Overcoming HPV Vaccine Hesitancy in Nigeria’s Rural Communities

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In Sabo community, on the outskirts of Abuja, Nigeria, Yunusa Bawa dedicates his efforts to promoting the human papillomavirus (HPV) vaccine, which can prevent cervical cancer. Despite his endeavors, only a few parents agree to vaccinate their daughters daily. This hesitancy stems from a persistent rumor that the HPV vaccine causes infertility.

“The rumor is too much,” Bawa, 42, laments.

This challenge is not unique to Sabo. Across many African countries, health workers face similar obstacles in increasing HPV vaccine uptake. The World Health Organization (WHO) Africa office reports that approximately 25% of the population harbors doubts about the vaccine, reflecting a global pattern of initial resistance to HPV immunization.

HPV, a common sexually transmitted virus, can cause cervical cancer, other cancers, and genital warts. While most infections are benign, some lead to cancer if untreated. In 2020, cervical cancer claimed the lives of an average of 190 African women daily, representing 23% of global deaths from the disease. Africa has some of the highest cervical cancer rates worldwide, yet vaccination coverage remains low.

To date, 28 of Africa’s 54 countries have integrated the HPV vaccine into their immunization programs, but only five have achieved the 90% coverage goal set for 2030. Currently, just 33% of young African girls are vaccinated against HPV, a stark contrast to higher rates in Europe.

Emily Kobayashi, head of the HPV Program at Gavi, the Vaccine Alliance, emphasizes the critical role of vaccination in cervical cancer elimination. “The elimination strategy is a long game … but we know that vaccination is the strongest pillar and one of the easiest to implement,” she said.

However, the challenge lies in ensuring vaccines are administered, not just available. Charles Shey Wiysonge, head of the WHO’s vaccine-preventable diseases program in Africa, highlights the need for trusted community figures to dispel misinformation and promote vaccine uptake.

Vaccine hesitancy in Africa often stems from a lack of trust in government, exacerbated by conspiracy theories and misinformation spread by social media influencers and religious leaders. In Zimbabwe, where cervical cancer is prevalent, Village Health Workers combat vaccine hesitancy among religious sects that reject modern medicine in favor of spiritual remedies.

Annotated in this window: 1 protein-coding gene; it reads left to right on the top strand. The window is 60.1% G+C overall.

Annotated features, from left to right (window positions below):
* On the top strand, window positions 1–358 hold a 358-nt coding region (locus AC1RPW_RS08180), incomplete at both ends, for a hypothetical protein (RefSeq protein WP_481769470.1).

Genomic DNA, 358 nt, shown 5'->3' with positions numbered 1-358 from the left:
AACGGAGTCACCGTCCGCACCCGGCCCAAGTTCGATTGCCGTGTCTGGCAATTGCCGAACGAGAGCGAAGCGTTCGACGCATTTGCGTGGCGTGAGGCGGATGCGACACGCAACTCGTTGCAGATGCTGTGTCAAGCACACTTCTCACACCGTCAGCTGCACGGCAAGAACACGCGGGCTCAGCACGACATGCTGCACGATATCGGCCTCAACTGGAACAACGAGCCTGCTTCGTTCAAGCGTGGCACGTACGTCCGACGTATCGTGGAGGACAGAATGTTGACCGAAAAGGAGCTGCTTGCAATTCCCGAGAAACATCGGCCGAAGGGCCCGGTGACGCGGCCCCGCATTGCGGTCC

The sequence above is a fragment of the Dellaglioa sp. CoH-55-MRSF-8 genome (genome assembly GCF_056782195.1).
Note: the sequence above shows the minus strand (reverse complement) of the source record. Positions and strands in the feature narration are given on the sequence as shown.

Despite the challenges, there are success stories. Rwanda, the first African country to launch a national HPV vaccination program in 2011, has achieved a 90% coverage rate through school-based campaigns and community outreach. Ethiopia has similarly high rates, leveraging religious leaders and educators to build trust. Mozambique and Tanzania have also made significant strides with comprehensive vaccination strategies.

In Nigeria, a major HPV vaccination campaign targeting nearly 15 million girls aged 9-14 recently began, supported by the United Nations children’s agency. The single-dose vaccine, endorsed by WHO’s African immunization advisory group, simplifies the regimen and encourages uptake.

Dr. Aisha Mustapha, a gynecologist in Kaduna state and a cervical cancer survivor, underscores the importance of education in conservative societies. Her personal experience enhances her advocacy efforts with religious leaders and community outreach. Mustapha employs creative methods, including comic books and songs, to make girls feel at ease and understand the vaccine’s benefits.

“The (cervical) cancer … is no respecter of any identity,” she asserts. “The vaccine is available, it is free, it is safe and effective.”

Through persistent education and community engagement, health workers like Bawa and Mustapha are paving the way for a healthier future, free from the shadow of cervical cancer.

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